ASSESSING EXECUTIVE FUNCTIONS IN TRAUMATIC BRAIN INJURY: AN EXPLORATORY STUDY OF THE EXECUTIVE INTERVIEW1

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Abstract

Summary.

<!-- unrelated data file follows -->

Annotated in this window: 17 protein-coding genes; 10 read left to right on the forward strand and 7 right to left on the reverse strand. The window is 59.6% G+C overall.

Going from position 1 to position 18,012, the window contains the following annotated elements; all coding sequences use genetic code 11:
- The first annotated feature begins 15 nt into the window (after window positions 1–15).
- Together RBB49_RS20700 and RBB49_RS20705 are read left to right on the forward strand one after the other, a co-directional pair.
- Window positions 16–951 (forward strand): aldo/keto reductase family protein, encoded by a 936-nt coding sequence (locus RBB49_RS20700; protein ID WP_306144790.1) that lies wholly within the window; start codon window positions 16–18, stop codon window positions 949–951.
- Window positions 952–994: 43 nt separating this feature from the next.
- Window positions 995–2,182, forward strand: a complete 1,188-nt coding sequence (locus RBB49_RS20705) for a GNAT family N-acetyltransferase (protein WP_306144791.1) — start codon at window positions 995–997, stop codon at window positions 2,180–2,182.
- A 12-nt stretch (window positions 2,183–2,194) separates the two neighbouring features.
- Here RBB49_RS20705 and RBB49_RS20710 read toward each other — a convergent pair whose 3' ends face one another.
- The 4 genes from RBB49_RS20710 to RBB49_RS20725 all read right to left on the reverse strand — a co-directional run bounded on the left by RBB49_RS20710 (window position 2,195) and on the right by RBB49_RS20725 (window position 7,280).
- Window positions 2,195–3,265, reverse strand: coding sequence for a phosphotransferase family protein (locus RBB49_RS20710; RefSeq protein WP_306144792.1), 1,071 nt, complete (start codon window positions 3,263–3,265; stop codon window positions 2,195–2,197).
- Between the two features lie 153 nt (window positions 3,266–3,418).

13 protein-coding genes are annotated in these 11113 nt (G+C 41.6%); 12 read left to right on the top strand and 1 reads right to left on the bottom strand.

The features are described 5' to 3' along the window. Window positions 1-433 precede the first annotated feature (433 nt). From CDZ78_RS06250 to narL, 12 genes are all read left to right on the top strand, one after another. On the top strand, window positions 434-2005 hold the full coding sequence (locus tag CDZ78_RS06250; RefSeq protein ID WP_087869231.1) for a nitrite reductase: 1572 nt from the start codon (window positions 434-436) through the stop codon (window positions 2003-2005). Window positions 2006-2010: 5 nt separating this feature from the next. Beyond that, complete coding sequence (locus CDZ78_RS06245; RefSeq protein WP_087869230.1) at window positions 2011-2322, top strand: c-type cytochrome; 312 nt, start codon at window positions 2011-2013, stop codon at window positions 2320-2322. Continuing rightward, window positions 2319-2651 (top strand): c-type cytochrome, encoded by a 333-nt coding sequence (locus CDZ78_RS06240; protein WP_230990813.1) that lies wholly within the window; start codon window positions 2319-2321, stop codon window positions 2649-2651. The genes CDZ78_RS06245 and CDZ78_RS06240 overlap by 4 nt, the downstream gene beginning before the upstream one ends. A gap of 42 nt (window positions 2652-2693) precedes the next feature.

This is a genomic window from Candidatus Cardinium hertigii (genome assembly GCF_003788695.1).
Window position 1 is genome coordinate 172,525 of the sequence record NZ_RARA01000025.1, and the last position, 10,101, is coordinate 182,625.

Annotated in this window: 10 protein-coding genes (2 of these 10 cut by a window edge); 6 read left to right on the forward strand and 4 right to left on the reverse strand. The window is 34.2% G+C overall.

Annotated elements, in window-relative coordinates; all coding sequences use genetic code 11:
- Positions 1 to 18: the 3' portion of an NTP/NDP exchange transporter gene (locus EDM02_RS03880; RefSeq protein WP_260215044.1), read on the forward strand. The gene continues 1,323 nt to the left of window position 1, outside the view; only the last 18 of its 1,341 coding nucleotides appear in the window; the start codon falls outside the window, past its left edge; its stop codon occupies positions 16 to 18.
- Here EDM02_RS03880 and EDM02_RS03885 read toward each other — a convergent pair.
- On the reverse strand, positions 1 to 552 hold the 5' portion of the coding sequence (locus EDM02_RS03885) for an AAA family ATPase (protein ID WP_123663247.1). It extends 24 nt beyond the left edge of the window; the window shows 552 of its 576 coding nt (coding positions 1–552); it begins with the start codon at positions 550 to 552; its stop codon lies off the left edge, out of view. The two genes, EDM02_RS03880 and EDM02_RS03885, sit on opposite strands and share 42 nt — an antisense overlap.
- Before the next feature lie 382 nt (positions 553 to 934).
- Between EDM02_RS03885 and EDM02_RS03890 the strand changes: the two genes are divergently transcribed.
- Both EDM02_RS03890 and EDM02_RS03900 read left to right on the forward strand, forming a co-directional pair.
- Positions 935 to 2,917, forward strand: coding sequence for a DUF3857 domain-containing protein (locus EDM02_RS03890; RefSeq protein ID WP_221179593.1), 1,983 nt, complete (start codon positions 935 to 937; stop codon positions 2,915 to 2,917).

Executive dysfunction is a frequent sequela of traumatic brain injury. Two correlational studies using samples of inpatients and outpatients diagnosed with traumatic brain injury were undertaken to evaluate the validity of a bedside screening test of executive functioning, the 1992 Executive Interview EXIT 25 by Royall, Mahurin, and Gray. In the first study of 23 inpatients receiving rehabilitation, the EXIT 25 was strongly related to both the Mini-Mental State Examination and the Modified Mini-Mental State Examination. In the second study of 20 outpatients, the EXIT 25 correlated with other executive function measures and with ratings of functional disability at discharge, although a ceiling effect raised questions about its utility for patients with mild to moderate disability. Further study of the EXIT 25 is justified with a larger sample of inpatients, although caution should be exercised when using the EXIT 25 in mildly impaired outpatients.

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